Of categorical superlatives, the United States federal government earns top marks for complexity and scope. Efficient, effective and accurate flow of information among agencies and leadership is akin to food for an organism: without it, the government simply could not function.
At the executive level, in the White House, the synthesis and relay of information takes on an additional urgency. And throughout the body that is the National Security Council - the principal forum for national security and foreign policy decision-making - a sizeable group of AAAS Science & Technology Policy Fellowship alumni work to keep the taps of information running clear and smooth for the President, Cabinet members and other decision-makers responsible for maintaining the nation’s security and readiness.
No fewer than six alumni serve on the NSC staff. This includes Elizabeth Cameron, who was tapped by President Joe Biden to resume her leadership as Special Assistant to the President and Senior Director of the newly reinstated Directorate for Global Health Security and Biodefense in January 2021. Cameron was an STPF fellow in Senator Edward M. Kennedy’s office from 2000-2001 and the State Department Office of Proliferation Reduction from 2003-2004. In addition to other parts of the NSC, two former fellows work on Cameron’s team.
“Some of the things we all tend to have in common is our ability to communicate with a wide range of audiences, do the really tough job of reaching consensus across government agencies on different issues, or outcomes that collaboratively advance our national security,” said Megan Frisk, the Director for Biotechnology Risks and Biological Weapons Nonproliferation. Frisk served as an Executive Branch Fellow in the Office of the Science and Technology Adviser to the Secretary of State from 2016-2018, and is now on Cameron’s team.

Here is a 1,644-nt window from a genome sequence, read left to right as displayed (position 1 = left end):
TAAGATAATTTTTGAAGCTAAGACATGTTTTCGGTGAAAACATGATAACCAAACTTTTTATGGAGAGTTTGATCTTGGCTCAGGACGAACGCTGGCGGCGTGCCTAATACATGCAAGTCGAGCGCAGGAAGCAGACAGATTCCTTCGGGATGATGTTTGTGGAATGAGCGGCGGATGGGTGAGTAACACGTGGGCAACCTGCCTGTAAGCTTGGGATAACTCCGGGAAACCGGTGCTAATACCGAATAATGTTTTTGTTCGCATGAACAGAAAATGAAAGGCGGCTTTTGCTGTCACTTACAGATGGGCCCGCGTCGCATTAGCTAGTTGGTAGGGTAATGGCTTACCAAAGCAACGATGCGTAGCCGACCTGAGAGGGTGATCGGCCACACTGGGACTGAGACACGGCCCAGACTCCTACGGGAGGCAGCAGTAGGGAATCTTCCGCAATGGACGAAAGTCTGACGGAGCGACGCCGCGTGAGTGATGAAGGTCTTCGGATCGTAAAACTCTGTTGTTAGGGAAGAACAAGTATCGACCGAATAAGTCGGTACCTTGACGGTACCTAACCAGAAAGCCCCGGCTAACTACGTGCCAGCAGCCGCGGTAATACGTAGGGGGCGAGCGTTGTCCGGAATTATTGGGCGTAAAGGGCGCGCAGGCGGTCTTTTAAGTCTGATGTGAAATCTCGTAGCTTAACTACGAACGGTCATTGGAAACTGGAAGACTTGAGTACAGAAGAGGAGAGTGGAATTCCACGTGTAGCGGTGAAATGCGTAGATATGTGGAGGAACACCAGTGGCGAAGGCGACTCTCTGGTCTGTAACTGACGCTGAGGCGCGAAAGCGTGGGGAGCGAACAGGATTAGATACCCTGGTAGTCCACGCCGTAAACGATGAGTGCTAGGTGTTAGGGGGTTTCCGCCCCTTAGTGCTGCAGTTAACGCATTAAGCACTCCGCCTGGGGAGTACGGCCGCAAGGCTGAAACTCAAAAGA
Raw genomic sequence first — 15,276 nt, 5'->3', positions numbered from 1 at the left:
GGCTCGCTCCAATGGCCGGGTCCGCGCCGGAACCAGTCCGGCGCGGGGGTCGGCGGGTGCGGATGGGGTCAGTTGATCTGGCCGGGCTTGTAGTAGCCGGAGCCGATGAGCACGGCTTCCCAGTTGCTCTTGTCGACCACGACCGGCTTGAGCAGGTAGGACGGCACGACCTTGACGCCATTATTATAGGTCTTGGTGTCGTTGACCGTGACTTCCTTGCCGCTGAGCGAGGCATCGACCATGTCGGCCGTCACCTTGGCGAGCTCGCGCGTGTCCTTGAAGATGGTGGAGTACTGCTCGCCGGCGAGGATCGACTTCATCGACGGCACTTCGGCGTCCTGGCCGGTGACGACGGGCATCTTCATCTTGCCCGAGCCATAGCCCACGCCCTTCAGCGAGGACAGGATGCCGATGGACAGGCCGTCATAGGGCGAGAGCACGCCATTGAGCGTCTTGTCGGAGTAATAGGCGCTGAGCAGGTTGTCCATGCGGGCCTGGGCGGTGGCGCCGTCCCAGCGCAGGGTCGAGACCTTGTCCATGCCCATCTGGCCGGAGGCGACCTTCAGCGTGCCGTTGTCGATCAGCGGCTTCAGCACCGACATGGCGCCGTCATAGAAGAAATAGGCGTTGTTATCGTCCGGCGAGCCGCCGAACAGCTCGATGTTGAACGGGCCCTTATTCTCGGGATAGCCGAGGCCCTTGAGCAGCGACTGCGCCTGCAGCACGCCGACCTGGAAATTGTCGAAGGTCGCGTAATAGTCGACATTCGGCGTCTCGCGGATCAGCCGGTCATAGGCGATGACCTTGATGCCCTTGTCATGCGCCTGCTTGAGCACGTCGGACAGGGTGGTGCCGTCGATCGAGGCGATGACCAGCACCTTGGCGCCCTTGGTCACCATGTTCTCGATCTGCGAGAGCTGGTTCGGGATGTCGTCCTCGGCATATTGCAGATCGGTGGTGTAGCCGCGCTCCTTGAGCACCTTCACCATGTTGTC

The National Security Council’s diversity of coverage areas provide many niches where policy-oriented scientists can contribute. Disciplines include the expected subjects, such as economics, health, international relationships, and counterterrorism, but also more surprising arenas including space, emerging technology and climate security.
Frisk’s background in chemistry and biomedical engineering flowed naturally into her work at the State Department, where she worked on foreign policy issues related to emerging biotechnologies like genome editing. There, she had to think about science and technology in a slightly different light, but the experience set her on her trajectory toward the NSC.
“Science and security aren’t often natural bedfellows,” Frisk said. “Many scientists on the NSC have done research and know the immense benefits science has for energy, environment, health. But they can also think about how science can be misused or how there can be accidents, think about the potential impacts, and develop policies to mitigate against the different risks.”
Mark Lucera, the Director for Countering Biological Threats and Global Health Security on the NSC (also with Cameron) was an Executive Branch Fellow in the Office of International Health and Biodefense at the State Department from 2017-2019. A virologist by training, his experience with infectious and zoonotic diseases informed his foreign policy work at State related to infectious disease outbreaks abroad, which gave him the opportunity to collaborate frequently with NSC staff.